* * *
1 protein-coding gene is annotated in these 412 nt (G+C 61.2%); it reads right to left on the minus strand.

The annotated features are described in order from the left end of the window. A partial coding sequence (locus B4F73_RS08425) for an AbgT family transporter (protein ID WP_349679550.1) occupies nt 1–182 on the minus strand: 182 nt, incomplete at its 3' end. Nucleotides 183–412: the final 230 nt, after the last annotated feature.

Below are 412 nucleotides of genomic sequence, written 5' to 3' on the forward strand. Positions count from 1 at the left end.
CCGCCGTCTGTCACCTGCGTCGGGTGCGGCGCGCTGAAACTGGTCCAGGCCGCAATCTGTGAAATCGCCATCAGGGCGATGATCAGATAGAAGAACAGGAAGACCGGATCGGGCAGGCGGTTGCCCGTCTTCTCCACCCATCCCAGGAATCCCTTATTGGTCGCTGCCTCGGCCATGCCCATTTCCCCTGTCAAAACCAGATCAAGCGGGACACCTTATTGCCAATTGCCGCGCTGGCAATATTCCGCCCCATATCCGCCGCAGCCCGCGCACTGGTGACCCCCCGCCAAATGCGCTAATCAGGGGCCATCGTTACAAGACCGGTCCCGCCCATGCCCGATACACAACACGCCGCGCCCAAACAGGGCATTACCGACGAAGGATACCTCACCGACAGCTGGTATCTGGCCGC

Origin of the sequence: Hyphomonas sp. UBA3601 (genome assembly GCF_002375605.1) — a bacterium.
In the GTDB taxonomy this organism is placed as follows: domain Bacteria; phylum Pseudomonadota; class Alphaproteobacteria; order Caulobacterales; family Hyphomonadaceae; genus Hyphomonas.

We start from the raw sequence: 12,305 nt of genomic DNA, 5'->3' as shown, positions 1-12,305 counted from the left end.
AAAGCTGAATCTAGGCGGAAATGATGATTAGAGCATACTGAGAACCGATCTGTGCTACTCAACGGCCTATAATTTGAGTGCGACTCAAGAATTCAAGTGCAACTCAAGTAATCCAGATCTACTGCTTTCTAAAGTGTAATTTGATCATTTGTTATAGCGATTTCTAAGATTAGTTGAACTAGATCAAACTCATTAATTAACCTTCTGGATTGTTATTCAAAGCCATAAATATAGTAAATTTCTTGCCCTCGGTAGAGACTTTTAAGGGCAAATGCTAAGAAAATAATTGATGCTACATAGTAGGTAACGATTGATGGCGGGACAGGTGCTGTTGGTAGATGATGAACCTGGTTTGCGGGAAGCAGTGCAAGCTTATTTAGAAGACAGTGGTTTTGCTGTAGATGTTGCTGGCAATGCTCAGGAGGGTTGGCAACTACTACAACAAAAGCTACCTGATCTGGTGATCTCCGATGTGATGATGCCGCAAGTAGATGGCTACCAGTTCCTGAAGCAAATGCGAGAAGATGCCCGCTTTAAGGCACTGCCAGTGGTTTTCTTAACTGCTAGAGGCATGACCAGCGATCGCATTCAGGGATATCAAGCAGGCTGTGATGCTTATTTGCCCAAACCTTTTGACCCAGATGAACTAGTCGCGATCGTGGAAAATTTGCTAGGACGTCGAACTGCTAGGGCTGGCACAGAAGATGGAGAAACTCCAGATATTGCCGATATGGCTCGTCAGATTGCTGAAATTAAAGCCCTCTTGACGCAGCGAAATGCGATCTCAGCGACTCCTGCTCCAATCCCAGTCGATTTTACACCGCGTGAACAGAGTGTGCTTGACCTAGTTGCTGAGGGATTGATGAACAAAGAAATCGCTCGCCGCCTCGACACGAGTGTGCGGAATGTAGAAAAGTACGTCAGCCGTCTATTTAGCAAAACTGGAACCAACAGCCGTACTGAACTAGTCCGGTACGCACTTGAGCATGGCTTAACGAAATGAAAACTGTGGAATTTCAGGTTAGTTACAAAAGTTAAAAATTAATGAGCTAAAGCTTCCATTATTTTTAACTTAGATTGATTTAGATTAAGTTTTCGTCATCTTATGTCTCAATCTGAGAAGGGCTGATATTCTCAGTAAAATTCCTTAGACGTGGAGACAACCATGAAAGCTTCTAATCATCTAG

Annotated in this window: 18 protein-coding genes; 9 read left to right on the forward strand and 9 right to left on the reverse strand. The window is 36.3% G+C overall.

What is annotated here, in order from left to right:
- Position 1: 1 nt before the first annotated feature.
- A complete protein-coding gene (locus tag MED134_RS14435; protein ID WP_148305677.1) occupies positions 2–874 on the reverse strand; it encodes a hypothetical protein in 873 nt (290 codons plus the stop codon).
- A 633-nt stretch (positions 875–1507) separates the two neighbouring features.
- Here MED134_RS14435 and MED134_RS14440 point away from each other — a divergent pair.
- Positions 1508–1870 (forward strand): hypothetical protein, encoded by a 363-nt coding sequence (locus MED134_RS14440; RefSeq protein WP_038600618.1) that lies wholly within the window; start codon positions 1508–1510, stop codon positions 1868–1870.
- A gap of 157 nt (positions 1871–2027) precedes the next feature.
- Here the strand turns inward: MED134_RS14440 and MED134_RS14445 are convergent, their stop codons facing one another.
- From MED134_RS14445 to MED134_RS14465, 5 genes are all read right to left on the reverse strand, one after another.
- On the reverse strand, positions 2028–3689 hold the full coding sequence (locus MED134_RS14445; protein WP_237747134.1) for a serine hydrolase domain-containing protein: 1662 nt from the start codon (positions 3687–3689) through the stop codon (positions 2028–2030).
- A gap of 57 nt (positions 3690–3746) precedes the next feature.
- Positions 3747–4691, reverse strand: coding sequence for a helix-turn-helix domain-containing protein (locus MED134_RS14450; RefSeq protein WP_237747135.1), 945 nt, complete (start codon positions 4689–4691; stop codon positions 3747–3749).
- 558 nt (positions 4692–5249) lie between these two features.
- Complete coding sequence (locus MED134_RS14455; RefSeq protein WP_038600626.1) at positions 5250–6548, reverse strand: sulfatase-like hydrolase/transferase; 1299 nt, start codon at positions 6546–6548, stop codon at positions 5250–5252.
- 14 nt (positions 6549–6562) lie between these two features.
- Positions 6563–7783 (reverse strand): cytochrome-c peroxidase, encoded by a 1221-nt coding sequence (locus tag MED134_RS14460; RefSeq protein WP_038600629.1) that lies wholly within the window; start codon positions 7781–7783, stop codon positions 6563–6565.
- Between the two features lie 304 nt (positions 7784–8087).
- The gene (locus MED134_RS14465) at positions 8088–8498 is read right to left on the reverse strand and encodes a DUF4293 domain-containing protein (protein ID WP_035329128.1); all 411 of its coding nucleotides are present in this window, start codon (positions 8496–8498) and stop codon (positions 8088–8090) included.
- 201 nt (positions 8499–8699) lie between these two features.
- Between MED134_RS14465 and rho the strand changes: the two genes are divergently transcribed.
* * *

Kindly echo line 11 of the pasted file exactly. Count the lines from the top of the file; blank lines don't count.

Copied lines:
- Position 1: 1 nt before the first annotated feature.